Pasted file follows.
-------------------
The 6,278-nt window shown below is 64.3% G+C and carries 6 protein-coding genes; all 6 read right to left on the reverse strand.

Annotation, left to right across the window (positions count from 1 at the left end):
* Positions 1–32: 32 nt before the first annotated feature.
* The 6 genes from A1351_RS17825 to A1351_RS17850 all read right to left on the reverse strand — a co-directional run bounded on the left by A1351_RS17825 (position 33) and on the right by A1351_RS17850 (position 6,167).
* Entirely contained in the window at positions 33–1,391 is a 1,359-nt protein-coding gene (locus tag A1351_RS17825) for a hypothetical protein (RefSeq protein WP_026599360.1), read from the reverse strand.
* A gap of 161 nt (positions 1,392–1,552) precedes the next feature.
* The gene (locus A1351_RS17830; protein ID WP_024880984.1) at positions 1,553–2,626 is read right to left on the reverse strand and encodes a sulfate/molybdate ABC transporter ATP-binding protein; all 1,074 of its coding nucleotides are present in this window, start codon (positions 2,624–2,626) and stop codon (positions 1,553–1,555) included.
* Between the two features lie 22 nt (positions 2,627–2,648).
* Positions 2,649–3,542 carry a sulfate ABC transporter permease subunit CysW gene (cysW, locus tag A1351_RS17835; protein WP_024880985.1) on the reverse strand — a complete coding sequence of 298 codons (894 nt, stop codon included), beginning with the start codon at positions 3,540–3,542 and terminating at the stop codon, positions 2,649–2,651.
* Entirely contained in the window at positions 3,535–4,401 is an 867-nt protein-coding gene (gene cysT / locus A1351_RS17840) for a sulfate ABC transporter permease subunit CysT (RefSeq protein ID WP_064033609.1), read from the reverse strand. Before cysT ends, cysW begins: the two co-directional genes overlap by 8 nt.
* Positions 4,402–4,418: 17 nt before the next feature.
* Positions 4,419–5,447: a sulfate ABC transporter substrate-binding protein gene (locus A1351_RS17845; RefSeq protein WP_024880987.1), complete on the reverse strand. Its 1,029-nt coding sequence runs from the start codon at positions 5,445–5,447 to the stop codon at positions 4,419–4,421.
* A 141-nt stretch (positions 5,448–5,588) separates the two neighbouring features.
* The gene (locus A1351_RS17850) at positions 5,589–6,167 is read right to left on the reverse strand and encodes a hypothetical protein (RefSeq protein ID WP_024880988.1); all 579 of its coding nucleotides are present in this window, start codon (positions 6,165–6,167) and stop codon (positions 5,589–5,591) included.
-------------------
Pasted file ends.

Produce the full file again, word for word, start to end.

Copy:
The 6,278-nt window shown below is 64.3% G+C and carries 6 protein-coding genes; all 6 read right to left on the reverse strand.

Annotation, left to right across the window (positions count from 1 at the left end):
* Positions 1–32: 32 nt before the first annotated feature.
* The 6 genes from A1351_RS17825 to A1351_RS17850 all read right to left on the reverse strand — a co-directional run bounded on the left by A1351_RS17825 (position 33) and on the right by A1351_RS17850 (position 6,167).
* Entirely contained in the window at positions 33–1,391 is a 1,359-nt protein-coding gene (locus tag A1351_RS17825) for a hypothetical protein (RefSeq protein WP_026599360.1), read from the reverse strand.
* A gap of 161 nt (positions 1,392–1,552) precedes the next feature.
* The gene (locus A1351_RS17830; protein ID WP_024880984.1) at positions 1,553–2,626 is read right to left on the reverse strand and encodes a sulfate/molybdate ABC transporter ATP-binding protein; all 1,074 of its coding nucleotides are present in this window, start codon (positions 2,624–2,626) and stop codon (positions 1,553–1,555) included.
* Between the two features lie 22 nt (positions 2,627–2,648).
* Positions 2,649–3,542 carry a sulfate ABC transporter permease subunit CysW gene (cysW, locus tag A1351_RS17835; protein WP_024880985.1) on the reverse strand — a complete coding sequence of 298 codons (894 nt, stop codon included), beginning with the start codon at positions 3,540–3,542 and terminating at the stop codon, positions 2,649–2,651.
* Entirely contained in the window at positions 3,535–4,401 is an 867-nt protein-coding gene (gene cysT / locus A1351_RS17840) for a sulfate ABC transporter permease subunit CysT (RefSeq protein ID WP_064033609.1), read from the reverse strand. Before cysT ends, cysW begins: the two co-directional genes overlap by 8 nt.
* Positions 4,402–4,418: 17 nt before the next feature.
* Positions 4,419–5,447: a sulfate ABC transporter substrate-binding protein gene (locus A1351_RS17845; RefSeq protein WP_024880987.1), complete on the reverse strand. Its 1,029-nt coding sequence runs from the start codon at positions 5,445–5,447 to the stop codon at positions 4,419–4,421.
* A 141-nt stretch (positions 5,448–5,588) separates the two neighbouring features.
* The gene (locus A1351_RS17850) at positions 5,589–6,167 is read right to left on the reverse strand and encodes a hypothetical protein (RefSeq protein ID WP_024880988.1); all 579 of its coding nucleotides are present in this window, start codon (positions 6,165–6,167) and stop codon (positions 5,589–5,591) included.